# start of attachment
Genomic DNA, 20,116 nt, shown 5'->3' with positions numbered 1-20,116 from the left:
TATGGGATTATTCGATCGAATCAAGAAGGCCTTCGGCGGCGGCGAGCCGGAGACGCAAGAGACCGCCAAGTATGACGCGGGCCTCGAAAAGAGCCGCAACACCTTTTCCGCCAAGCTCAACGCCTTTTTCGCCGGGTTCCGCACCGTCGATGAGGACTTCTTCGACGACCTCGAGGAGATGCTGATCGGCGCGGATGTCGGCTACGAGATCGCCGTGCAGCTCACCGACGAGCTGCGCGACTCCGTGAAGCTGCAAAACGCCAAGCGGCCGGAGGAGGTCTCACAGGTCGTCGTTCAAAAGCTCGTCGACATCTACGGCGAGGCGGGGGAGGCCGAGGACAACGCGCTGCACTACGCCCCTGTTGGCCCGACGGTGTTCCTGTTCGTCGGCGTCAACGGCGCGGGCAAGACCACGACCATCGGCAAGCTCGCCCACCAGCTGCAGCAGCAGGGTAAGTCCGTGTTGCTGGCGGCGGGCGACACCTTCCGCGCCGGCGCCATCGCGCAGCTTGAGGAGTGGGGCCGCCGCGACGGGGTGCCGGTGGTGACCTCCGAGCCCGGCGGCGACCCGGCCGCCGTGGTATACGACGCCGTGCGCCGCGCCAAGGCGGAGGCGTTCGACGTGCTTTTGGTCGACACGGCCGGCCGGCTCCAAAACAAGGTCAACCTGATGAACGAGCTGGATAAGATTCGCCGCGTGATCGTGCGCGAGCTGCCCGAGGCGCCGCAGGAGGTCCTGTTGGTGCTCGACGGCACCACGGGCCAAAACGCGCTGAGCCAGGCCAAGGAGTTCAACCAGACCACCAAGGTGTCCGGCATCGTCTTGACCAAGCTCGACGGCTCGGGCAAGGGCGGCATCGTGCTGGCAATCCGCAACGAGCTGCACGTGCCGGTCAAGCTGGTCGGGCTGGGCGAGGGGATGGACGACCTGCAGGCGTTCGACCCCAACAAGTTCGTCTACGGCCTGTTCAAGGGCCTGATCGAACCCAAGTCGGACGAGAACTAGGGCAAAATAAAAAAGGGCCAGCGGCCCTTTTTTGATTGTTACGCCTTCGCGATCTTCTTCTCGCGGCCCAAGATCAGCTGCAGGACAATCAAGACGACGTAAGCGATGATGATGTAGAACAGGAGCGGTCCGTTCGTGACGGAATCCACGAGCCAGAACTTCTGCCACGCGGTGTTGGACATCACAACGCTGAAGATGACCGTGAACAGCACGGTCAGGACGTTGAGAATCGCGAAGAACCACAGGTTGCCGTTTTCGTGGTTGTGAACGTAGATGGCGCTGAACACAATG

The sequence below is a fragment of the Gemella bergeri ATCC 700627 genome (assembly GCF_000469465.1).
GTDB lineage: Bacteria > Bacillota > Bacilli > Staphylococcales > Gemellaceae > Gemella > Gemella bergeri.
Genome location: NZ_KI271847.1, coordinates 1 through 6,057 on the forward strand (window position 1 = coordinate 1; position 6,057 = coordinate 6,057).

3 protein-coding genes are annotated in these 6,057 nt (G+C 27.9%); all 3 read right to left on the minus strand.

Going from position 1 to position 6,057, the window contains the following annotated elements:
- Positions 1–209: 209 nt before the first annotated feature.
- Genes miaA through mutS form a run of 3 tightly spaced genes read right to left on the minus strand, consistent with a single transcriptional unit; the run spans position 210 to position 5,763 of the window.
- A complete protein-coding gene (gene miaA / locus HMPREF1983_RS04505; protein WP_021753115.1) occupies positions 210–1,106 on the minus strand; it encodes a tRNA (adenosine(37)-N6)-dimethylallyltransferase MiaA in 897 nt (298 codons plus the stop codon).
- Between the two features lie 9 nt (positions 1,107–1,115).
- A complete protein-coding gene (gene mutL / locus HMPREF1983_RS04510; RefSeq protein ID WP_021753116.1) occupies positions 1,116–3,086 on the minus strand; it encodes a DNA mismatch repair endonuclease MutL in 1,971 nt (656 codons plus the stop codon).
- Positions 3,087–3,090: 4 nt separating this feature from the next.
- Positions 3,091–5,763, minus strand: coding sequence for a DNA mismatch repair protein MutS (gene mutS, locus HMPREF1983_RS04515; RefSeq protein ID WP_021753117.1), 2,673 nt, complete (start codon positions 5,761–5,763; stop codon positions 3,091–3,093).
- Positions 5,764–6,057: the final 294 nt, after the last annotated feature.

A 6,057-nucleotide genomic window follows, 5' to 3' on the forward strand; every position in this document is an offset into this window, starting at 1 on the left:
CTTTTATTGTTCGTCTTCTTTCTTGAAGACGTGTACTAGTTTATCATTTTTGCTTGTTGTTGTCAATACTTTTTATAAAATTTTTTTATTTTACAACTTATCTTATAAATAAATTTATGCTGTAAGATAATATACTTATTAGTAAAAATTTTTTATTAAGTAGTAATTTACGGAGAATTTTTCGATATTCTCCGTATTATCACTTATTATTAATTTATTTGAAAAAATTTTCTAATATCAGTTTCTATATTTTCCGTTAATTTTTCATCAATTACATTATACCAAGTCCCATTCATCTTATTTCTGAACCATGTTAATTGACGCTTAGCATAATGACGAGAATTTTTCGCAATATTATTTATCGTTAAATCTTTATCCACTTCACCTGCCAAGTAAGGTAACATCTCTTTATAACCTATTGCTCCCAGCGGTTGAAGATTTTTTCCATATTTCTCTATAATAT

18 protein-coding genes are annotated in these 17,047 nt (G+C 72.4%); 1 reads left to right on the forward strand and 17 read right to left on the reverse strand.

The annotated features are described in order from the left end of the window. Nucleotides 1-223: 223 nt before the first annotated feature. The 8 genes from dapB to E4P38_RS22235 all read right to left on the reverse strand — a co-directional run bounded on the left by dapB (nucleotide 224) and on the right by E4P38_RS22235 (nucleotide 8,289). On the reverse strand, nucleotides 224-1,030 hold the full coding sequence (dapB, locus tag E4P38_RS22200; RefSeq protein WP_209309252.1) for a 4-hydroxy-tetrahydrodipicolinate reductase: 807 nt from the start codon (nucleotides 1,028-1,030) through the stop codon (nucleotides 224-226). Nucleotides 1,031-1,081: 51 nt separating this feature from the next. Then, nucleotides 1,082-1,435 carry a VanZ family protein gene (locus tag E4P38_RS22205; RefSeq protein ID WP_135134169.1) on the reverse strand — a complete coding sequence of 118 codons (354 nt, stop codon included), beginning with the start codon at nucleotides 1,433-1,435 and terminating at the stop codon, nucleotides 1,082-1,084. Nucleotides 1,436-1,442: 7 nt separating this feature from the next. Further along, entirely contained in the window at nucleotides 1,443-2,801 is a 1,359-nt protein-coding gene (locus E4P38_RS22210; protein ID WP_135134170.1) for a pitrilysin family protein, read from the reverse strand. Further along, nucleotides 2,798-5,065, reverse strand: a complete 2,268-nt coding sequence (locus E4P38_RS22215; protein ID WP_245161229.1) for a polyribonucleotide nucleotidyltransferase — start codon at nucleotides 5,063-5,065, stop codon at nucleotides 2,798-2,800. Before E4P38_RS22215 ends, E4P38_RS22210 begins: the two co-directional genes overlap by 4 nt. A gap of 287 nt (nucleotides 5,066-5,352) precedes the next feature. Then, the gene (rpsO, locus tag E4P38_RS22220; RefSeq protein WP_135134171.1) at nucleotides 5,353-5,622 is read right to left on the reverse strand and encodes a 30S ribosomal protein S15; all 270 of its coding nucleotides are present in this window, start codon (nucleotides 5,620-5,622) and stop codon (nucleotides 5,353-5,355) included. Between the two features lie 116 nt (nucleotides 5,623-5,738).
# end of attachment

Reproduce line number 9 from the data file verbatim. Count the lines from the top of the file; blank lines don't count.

- Genes miaA through mutS form a run of 3 tightly spaced genes read right to left on the minus strand, consistent with a single transcriptional unit; the run spans position 210 to position 5,763 of the window.